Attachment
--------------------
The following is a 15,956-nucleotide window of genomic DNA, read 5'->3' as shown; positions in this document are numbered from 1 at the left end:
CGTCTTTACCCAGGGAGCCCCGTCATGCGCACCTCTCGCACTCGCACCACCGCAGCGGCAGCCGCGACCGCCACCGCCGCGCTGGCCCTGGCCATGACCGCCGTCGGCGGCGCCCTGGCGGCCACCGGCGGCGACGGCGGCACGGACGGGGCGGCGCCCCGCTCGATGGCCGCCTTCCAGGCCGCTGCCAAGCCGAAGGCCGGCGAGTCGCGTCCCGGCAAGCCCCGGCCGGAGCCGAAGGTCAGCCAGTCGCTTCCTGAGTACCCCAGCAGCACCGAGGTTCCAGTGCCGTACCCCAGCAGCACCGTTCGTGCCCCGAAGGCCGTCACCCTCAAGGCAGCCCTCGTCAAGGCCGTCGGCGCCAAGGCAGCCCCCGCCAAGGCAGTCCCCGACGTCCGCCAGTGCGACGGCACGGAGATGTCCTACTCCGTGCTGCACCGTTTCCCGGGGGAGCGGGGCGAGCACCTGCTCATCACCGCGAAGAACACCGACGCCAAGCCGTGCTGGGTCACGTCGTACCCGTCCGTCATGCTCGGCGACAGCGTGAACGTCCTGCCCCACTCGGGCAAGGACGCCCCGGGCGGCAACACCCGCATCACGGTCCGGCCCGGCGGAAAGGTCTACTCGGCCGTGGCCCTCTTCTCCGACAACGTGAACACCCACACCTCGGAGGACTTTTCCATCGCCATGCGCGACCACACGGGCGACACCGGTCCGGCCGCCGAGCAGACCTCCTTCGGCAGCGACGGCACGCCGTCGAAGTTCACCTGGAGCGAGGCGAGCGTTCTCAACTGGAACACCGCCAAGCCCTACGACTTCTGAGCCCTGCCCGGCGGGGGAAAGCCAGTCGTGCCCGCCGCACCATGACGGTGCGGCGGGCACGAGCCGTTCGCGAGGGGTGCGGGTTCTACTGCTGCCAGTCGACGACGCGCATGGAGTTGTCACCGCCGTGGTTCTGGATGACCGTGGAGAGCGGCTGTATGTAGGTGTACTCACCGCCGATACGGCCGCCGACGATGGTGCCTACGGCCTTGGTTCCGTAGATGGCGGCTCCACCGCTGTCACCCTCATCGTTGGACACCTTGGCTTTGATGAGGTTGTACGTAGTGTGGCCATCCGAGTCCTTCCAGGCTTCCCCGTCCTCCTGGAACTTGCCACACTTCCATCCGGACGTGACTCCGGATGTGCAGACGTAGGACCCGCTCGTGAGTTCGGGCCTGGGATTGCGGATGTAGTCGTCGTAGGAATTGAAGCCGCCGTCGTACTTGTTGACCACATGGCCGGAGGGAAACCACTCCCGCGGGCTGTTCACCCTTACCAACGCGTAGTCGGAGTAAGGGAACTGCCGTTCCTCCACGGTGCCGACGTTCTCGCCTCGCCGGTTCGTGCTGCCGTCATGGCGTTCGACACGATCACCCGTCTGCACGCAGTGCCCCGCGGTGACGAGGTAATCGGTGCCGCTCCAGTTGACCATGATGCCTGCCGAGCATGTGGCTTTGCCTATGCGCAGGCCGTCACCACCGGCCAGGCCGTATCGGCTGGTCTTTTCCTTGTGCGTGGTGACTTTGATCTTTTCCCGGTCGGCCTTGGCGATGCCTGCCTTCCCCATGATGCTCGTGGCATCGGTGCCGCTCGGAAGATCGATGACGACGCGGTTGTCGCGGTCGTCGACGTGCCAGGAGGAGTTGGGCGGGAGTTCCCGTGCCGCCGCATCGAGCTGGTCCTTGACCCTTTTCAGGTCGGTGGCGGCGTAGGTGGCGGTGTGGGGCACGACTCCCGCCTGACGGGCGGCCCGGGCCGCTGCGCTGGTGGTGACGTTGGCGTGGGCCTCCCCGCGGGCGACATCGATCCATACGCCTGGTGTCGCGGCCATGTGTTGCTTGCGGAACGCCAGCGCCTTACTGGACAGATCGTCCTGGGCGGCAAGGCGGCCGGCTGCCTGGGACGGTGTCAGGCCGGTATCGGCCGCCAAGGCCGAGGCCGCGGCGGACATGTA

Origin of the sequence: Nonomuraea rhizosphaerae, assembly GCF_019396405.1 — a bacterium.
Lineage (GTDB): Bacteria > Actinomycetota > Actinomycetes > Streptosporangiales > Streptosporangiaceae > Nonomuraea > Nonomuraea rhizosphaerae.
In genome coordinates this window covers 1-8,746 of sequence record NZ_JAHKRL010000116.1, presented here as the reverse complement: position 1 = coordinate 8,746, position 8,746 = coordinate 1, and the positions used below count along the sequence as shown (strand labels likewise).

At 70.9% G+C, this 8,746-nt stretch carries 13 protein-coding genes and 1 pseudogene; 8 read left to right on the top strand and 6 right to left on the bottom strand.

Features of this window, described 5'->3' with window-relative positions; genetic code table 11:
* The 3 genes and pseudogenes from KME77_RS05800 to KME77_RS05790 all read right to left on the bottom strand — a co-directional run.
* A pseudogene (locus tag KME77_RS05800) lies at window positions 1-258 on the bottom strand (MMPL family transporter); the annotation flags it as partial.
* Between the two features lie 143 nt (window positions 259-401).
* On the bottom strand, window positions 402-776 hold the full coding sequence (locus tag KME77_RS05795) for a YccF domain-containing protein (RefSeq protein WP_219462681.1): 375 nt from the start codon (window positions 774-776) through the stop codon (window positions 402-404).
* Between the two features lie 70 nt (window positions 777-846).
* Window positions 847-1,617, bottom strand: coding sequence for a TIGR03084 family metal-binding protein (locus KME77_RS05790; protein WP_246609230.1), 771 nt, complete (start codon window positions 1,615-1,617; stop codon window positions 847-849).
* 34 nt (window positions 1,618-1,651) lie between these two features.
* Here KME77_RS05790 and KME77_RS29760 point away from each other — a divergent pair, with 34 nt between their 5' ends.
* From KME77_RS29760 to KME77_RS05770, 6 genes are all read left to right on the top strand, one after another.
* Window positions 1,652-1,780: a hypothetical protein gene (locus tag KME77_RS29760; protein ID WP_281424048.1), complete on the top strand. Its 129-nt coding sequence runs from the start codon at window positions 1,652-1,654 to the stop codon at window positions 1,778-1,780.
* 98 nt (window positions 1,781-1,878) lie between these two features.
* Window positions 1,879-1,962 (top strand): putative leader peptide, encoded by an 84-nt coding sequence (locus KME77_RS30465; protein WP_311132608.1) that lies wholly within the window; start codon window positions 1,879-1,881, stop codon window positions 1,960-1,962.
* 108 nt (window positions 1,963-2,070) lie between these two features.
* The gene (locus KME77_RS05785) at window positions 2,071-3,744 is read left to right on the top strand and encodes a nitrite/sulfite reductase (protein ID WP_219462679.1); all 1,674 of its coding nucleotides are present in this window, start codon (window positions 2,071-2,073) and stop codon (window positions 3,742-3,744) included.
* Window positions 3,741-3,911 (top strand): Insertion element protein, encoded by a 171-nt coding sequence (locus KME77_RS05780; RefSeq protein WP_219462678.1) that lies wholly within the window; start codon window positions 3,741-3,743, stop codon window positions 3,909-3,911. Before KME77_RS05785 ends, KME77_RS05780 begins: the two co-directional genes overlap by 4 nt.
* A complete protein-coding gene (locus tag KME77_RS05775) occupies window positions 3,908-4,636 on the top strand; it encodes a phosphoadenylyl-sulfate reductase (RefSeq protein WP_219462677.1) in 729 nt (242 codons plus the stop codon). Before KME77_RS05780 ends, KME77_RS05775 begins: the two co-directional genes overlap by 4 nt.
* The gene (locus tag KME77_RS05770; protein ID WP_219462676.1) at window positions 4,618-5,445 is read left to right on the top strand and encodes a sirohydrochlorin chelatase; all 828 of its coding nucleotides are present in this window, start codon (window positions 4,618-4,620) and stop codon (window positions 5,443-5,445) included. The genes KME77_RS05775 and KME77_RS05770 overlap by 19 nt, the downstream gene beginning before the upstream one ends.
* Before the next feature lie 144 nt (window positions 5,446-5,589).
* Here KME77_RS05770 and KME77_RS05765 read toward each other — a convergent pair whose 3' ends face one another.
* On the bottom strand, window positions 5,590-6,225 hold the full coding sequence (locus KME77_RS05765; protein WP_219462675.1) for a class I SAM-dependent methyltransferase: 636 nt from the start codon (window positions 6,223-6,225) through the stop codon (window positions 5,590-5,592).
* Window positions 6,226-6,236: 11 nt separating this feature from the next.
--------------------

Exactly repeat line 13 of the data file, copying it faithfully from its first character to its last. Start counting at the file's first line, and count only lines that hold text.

* Window positions 847-1,617, bottom strand: coding sequence for a TIGR03084 family metal-binding protein (locus KME77_RS05790; protein WP_246609230.1), 771 nt, complete (start codon window positions 1,615-1,617; stop codon window positions 847-849).